23 November 2011

The conversations we need to have about Occupy Davis

There have been two "grass roots" movements spring up in the United States since President Obama was elected. The "Tea Party" and the "Occupy Movement."

University of California at Davis students reoccupy their campus's Quad Monday
the way kids at a geek/ag school do, with high-level engineering
One, though I do not doubt either the passions or energies of many followers, has been revealed to not actually be "grass roots," but "astroturf roots" in our political parlance of the day, that is, the movement was either wholly created, or hijacked at birth, by the Koch Brothers and other extreme right wing corporate types - you know, the kind who argue that a corporation must be treated as a citizen in all ways except liability and tax rates.

"No taxation without
representation," here in a
protest document signed by
John Hancock. Sadly, only
half the quote can be
recalled by Republicans.
The other, the "Occupy" movement, is very clearly a bottom-up mass movement which owes its capabilities to the powerful affordances of those "new technologies" so many in education find unimportant.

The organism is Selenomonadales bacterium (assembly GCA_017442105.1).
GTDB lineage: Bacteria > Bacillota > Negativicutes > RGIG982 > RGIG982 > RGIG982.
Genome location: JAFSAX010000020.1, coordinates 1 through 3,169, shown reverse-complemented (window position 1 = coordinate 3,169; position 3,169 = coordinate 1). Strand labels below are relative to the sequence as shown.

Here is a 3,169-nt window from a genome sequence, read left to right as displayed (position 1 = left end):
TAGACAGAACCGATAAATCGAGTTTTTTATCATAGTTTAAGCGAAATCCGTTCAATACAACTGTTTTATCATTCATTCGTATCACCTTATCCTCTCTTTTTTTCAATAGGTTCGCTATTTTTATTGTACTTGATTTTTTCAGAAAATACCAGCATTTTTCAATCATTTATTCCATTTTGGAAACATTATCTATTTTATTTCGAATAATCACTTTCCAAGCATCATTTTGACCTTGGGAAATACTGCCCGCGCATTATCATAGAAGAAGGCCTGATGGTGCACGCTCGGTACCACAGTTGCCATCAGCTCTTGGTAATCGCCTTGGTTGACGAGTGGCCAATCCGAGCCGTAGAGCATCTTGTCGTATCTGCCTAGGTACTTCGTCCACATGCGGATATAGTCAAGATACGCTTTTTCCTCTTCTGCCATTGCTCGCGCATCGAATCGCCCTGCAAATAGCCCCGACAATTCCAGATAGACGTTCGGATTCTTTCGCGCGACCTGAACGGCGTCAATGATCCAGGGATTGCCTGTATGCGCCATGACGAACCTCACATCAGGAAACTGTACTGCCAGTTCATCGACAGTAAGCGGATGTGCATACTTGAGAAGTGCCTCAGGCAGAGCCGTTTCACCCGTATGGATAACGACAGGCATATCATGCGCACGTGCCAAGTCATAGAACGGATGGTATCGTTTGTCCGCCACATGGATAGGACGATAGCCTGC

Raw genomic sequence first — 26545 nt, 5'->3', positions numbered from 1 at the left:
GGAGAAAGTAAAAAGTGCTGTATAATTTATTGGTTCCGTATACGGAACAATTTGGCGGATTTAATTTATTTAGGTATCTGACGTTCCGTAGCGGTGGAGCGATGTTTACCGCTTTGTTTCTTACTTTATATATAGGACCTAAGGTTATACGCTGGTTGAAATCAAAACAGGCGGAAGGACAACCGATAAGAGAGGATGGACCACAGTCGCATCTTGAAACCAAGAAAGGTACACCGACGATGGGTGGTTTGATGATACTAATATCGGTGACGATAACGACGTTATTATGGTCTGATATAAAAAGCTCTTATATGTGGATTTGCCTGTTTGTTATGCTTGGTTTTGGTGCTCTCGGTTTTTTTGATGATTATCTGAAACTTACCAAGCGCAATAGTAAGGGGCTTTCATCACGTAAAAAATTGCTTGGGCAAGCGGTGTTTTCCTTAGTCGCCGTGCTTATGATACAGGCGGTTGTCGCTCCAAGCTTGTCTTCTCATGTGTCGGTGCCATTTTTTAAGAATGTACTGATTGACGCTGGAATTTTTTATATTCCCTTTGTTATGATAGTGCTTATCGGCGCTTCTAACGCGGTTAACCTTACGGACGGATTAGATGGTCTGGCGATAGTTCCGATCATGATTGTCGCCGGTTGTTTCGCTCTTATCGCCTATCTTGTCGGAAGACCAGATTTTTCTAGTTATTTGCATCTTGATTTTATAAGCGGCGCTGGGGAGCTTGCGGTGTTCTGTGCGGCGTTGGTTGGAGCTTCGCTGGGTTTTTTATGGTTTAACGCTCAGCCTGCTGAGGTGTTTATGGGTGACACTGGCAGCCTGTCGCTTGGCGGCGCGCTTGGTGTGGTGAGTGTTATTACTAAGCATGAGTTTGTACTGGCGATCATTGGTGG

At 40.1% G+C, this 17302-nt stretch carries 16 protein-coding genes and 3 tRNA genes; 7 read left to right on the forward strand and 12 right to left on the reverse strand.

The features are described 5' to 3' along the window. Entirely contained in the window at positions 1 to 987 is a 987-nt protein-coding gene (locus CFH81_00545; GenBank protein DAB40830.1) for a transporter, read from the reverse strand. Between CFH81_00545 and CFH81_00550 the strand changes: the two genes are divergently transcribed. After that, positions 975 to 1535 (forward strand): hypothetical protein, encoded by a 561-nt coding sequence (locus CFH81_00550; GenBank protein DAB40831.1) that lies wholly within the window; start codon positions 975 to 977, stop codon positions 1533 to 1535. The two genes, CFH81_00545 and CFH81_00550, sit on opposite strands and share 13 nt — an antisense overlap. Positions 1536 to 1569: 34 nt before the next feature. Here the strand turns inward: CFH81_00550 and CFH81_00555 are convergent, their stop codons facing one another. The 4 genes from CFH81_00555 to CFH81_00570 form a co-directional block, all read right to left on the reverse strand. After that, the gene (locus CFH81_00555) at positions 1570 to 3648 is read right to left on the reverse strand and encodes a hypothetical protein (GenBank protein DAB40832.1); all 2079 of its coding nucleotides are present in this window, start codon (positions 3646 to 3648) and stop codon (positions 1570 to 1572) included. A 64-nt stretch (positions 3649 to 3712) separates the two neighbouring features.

Thus, one is a classic movement of the modern era, the Tea Party is a top down, wealth-financed movement which owes its strategies and techniques to the powerful political class - they even have their own cable television network in FoxNews. It is, of course, limited by national boundaries and has very traditional goals.

The other is of the contemporary world. Its television is LiveStream and UStream, its media is Twitter, Text-Messaging, and Blogs. Its strategies are ad hoc and constantly evolving. It has proven itself to be global almost overnight. And one more thing, which traditional politicians, leaders, even many educators fail to understand, it is non-specific about most goals because it is about democracy. It is a global pro-democracy effort, and naturally it terrifies the oligarchs, whether American, British, Russian, whatever.

Both groups have some connection to American roots. The Tea Party - and perhaps this works because of the memory issues of many Social Security and Medicare collecting adherents of the cause - bases its appeal in the first half of the four word slogan of the 1773 Boston Tea Party. It is stunningly amusing that this movement which now paralyzes most American government cannot recall all four words, although, to be fair, two of the four words have multiple syllables, so, ya know... but it is also horrifyingly sad that Americans know so little of even their own history.